Clay argues that there is insufficient evidence for the jury to have found that he possessed the handgun in furtherance of the drug trafficking crime. For the Government to show that a defendant possessed a firearm "in furtherance of" a drug trafficking crime, it must do more than simply show that a firearm was present on the premises when a drug transaction occurred. United States v. Mackey, 265 F.3d 457, 462 (6th Cir. 2001). Instead, Section 924(c) requires "a specific nexus between the gun and the crime charged." Id. (citing United States v. Finley, 245 F.3d 199, 203 (2d Cir.2001)). The Sixth Circuit has articulated a non-exclusive list of factors for courts to consider in determining whether firearm possession was sufficiently connected to the drug trafficking crime so as to fall within the scope of Section 924(c):

In order for the possession to be in furtherance of a drug crime, the firearm must be strategically located so that it is quickly and easily available for use.... Other factors that may be relevant to a determination of whether the weapon was possessed in furtherance of the crime include whether the gun was loaded, the type of weapon, the legality of its possession, the type of drug activity conducted, and the time and circumstances under which the firearm was found.

Id. (internal citations omitted). The application of these factors is helpful to distinguish "possession in furtherance of a crime from innocent possession of a wall-mounted antique or an unloaded hunting rifle locked in a cupboard." Id. In Mackey, the court found a reasonable jury could infer that the purpose of the firearm was to provide defense or deterrence in furtherance of the drug trafficking crime because the evidence showed that there was an "illegally possessed, loaded, short-barreled shotgun in the living room of the crack house, easily accessible to the defendant and located near the scales and razor blades." Id. Further, the Defendant was found to be in possession cocaine and a large amount of cash.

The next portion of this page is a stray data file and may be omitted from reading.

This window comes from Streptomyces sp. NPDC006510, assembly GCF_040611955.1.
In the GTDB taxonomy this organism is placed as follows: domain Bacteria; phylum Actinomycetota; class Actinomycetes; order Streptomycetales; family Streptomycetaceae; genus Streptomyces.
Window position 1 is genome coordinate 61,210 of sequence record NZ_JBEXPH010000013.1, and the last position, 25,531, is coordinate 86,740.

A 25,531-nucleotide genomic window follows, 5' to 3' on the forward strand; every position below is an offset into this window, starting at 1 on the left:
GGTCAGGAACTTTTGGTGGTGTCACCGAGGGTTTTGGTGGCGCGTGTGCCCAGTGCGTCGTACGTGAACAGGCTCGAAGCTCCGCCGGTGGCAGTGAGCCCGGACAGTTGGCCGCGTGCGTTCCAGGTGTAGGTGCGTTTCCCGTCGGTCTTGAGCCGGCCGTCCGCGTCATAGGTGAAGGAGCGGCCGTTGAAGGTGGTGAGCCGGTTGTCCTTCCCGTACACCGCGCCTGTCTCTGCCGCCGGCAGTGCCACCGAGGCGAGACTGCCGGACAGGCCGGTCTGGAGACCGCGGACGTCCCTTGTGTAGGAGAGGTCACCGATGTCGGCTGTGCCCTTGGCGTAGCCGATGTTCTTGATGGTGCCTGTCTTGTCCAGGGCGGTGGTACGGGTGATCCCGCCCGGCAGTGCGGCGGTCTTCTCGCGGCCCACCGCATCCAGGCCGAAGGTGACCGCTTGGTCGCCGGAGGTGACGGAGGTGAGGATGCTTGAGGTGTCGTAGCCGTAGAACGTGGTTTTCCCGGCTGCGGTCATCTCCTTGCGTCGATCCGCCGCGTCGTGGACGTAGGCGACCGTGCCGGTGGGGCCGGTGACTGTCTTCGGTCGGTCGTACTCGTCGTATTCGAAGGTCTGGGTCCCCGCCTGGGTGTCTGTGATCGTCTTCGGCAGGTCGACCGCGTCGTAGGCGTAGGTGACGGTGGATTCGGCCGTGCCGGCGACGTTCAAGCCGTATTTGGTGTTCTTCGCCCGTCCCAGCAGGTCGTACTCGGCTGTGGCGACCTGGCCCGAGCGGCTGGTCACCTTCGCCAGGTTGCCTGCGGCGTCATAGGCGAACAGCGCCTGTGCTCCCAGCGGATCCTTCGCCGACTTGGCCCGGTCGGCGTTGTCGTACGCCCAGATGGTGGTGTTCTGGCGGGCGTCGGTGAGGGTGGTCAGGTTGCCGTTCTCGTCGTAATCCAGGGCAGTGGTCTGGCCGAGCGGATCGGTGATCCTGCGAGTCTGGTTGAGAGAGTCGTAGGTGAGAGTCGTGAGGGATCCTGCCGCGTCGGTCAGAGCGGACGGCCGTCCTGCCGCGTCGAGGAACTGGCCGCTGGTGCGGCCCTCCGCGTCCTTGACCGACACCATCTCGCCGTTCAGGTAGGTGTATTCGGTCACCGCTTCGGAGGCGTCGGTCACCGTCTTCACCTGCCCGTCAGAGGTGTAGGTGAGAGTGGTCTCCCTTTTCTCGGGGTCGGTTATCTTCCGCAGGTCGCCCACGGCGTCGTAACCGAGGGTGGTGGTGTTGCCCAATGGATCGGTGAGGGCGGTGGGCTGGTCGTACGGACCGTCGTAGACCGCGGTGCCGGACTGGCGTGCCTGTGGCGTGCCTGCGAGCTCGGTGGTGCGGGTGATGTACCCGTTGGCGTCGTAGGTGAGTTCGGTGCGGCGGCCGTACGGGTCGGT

Clay argues that his case is more like the Sixth Circuit's more recent decision in the unpublished opinion of United States v. Leary, 422 F.Appx. 502, 510 (6th Cir. 2011). In Leary, police searched the defendant's closet to find a bag with three firearms and a shelf on which a small bag of crack cocaine had been placed. Id. at 505. The Government argued that the close proximity of the gun and the drugs established that the firearms were strategically located so that they were quickly accessible for use in drug trafficking. Id. at 510. The court disagreed, stating that "it cannot be true that any time a gun is found near drugs it is necessarily the result of a strategic decision relating to drug activity." Id. at 511. This was especially true, in the panel's view, since these "guns and the drugs were found in a closet-a storage space, rather than a place from which drugs were sold." Id. Additionally, although the defendant possessed the firearms illegally, the court found that the remaining Mackey factors also failed to reveal a sufficient connection between the drugs and guns. The evidence showed that two of the guns were unloaded, the amount of drugs found (3.8 grams) was consistent with personal use, no drug manufacturing equipment was found in the apartment, and there was no evidence that drug transactions had ever taken place there. Id. As such, the court found no specific nexus between the guns and drugs in order to support a Section 924(c) conviction. Id. at 513.

While the facts of this case are similar to Leary - there is a closet with a gun and drugs in it - the teachings of the case do not quite extend as far as Clay suggests. As an initial matter, it appears to this Court that, in the context of the Sixth Circuit's prior Section 924(c) cases, Leary seems to be a close case that represents a high bar of what is required to establish that a firearm was possessed "in furtherance of" a drug trafficking crime. Even so, the case stops well short of setting some categorical rule that when guns are found together in a closet with drugs, they are not positioned strategically enough to allow for a substantial nexus between the two. On the contrary, the ...